Supreme Court of Canada won’t hear Den­nis Oland ap­peals, re­trial date to be set

The Guardian (Charlottetown) - - THE ISLAND -

Den­nis Oland could soon be back in a New Brunswick court­room, fac­ing trial for the sec­ond-de­gree mur­der of his mul­ti­mil­lion­aire fa­ther all over again, but his lawyer says that’s just what they’re hop­ing for.

On Thurs­day, the Supreme Court of Canada dis­missed an ap­pli­ca­tion by the Crown to re­store Den­nis Oland’s con­vic­tion, while his lawyers had filed a cross-ap­peal seek­ing an ac­quit­tal. Both were de­nied.

“We’re happy with the out­come,” de­fence lawyer Alan Gold said in an in­ter­view. “The Crown was try­ing to take away our new trial by hav­ing the Supreme Court say it shouldn’t have been or­dered. We’re happy that the Supreme Court said no to that.”

The three-judge panel did not pro­vide rea­sons for the de­ci­sion.

“Den­nis is back in the same po­si­tion he was in when first charged. He’s pre­sumed in­no­cent and there will be a trial some­time in the fu­ture,” Gold said from his Toronto of­fice.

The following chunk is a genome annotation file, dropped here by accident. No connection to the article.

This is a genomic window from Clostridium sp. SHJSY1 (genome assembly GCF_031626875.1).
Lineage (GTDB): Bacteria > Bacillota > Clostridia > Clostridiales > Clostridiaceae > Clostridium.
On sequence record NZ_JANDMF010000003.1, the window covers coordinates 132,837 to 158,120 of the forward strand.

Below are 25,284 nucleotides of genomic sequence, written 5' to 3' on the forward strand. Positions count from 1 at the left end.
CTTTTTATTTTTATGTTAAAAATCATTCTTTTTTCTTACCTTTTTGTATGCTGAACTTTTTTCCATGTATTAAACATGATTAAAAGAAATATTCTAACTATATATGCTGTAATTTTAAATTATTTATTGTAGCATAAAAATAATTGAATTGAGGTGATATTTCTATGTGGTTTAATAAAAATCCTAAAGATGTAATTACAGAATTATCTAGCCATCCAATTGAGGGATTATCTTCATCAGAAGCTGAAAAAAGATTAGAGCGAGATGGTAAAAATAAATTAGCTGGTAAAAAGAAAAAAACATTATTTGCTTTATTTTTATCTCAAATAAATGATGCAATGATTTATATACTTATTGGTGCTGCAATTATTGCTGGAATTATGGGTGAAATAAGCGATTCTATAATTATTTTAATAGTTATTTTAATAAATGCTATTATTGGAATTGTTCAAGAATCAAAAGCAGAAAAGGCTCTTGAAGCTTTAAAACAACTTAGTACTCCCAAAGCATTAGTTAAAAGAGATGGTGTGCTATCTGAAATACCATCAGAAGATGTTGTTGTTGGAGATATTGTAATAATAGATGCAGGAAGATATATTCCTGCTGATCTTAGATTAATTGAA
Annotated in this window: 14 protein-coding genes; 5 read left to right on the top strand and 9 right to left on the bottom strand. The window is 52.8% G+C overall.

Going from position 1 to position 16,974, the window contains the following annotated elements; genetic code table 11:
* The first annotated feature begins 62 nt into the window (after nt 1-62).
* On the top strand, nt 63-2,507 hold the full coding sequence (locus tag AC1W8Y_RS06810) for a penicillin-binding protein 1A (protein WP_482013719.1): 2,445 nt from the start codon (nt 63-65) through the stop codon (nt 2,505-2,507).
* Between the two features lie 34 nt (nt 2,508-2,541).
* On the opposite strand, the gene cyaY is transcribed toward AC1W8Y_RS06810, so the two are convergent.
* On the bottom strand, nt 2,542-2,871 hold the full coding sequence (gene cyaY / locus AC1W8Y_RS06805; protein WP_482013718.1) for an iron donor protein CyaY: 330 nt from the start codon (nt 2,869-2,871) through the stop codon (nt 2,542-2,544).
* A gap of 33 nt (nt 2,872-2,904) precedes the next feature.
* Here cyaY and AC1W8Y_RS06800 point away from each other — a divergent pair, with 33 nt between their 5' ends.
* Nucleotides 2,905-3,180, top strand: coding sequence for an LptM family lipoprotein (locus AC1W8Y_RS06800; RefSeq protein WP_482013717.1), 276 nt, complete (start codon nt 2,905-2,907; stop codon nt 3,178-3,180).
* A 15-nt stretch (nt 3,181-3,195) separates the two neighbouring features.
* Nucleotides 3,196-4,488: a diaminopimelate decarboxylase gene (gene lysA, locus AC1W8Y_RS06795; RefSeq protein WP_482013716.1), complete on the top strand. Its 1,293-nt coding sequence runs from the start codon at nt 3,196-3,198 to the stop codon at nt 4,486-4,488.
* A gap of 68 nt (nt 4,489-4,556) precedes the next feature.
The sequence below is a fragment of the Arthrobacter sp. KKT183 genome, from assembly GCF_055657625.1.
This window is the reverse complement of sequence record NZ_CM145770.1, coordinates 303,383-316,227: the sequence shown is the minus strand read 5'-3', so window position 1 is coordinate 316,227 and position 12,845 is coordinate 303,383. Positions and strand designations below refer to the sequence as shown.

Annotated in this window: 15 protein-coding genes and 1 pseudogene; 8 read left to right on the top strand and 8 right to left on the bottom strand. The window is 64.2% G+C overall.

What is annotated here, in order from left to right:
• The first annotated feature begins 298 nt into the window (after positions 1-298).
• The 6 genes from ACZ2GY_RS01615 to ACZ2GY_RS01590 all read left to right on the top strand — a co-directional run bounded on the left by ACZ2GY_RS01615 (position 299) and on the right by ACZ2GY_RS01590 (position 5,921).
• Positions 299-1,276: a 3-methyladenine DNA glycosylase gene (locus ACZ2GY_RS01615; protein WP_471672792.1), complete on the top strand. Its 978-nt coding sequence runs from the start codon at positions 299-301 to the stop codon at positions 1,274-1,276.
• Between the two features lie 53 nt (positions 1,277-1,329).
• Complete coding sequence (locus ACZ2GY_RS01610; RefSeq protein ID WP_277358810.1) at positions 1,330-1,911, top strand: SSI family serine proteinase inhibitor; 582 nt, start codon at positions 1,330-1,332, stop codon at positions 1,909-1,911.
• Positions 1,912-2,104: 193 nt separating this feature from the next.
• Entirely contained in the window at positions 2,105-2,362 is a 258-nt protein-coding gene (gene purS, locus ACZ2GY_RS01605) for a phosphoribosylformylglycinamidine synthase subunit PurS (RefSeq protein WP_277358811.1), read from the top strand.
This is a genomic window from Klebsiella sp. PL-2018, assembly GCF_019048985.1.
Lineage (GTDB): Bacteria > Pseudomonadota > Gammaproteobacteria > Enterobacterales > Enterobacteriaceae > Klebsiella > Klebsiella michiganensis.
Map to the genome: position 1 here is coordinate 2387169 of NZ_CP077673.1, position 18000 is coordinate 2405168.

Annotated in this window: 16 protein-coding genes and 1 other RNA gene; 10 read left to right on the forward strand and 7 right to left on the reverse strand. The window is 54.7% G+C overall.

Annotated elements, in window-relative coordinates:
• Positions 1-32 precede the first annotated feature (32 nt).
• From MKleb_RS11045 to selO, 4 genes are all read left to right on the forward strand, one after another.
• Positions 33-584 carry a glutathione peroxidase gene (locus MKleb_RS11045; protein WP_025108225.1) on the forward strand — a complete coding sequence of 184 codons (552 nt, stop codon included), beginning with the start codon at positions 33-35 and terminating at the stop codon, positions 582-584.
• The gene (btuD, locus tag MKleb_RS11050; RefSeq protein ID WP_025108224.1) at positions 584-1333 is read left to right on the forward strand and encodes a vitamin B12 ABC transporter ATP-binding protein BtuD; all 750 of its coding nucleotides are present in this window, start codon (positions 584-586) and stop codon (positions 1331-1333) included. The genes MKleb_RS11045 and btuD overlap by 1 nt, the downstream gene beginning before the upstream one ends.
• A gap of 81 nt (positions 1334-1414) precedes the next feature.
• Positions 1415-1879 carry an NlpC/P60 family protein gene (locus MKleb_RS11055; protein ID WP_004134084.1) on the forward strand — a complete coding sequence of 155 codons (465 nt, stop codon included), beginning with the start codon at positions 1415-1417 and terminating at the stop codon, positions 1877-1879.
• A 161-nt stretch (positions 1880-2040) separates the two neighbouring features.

Richard Oland, 69, was found face down in a pool of blood in his Saint John of­fice on July 7, 2011.

An au­topsy showed he had suf­fered 45 sharp and blunt force blows to his head, neck and hands. A mur­der weapon was never found.

Dur­ing Den­nis Oland’s trial, court heard he had vis­ited his fa­ther’s of­fice the night be­fore and was the last known per­son to see him alive.

Den­nis Oland, a 49-year-old fi­nan­cial plan­ner and scion of one of the Mar­itimes’ most prom­i­nent fam­i­lies, was con­victed of sec­ond-de­gree mur­der in 2015 and was sen­tenced to life in prison with no chance of pa­role for 10 years.

How­ever, he was re­leased on bail last Oc­to­ber when the New Brunswick Court of Ap­peal or­dered a new trial, cit­ing an er­ror in the trial judge’s in­struc­tions to the jury.

Den­nis Oland had told po­lice he was wear­ing a navy blazer when he vis­ited his fa­ther, but video ev­i­dence and nu­mer­ous wit­nesses said he was ac­tu­ally wear­ing a brown jacket that was later found to have tiny traces of blood and DNA that matched his fa­ther’s pro­file.

The Crown por­trayed Den­nis Oland’s orig­i­nal state­ment about the jacket as an in­ten­tional lie, while the de­fence said it was an hon­est mis­take.

The ap­peal court said the trial judge did not prop­erly in­struct the ju­rors as to the pro­ba­tive value of that state­ment.

Now that the Supreme Court has re­fused to re­view the mat­ter, the New Brunswick Court of Queen’s Bench will be asked to set a date for a new trial.

Gold said the date could be set at a court hear­ing on Aug. 8.

He said both the de­fence and Crown will need time to pre­pare for a trial, which is not ex­pected to be­gin un­til 2018, at the ear­li­est.


Den­nis Oland and his wife Lisa head to the Law Courts in Saint John, N.B., in this CP file photo.

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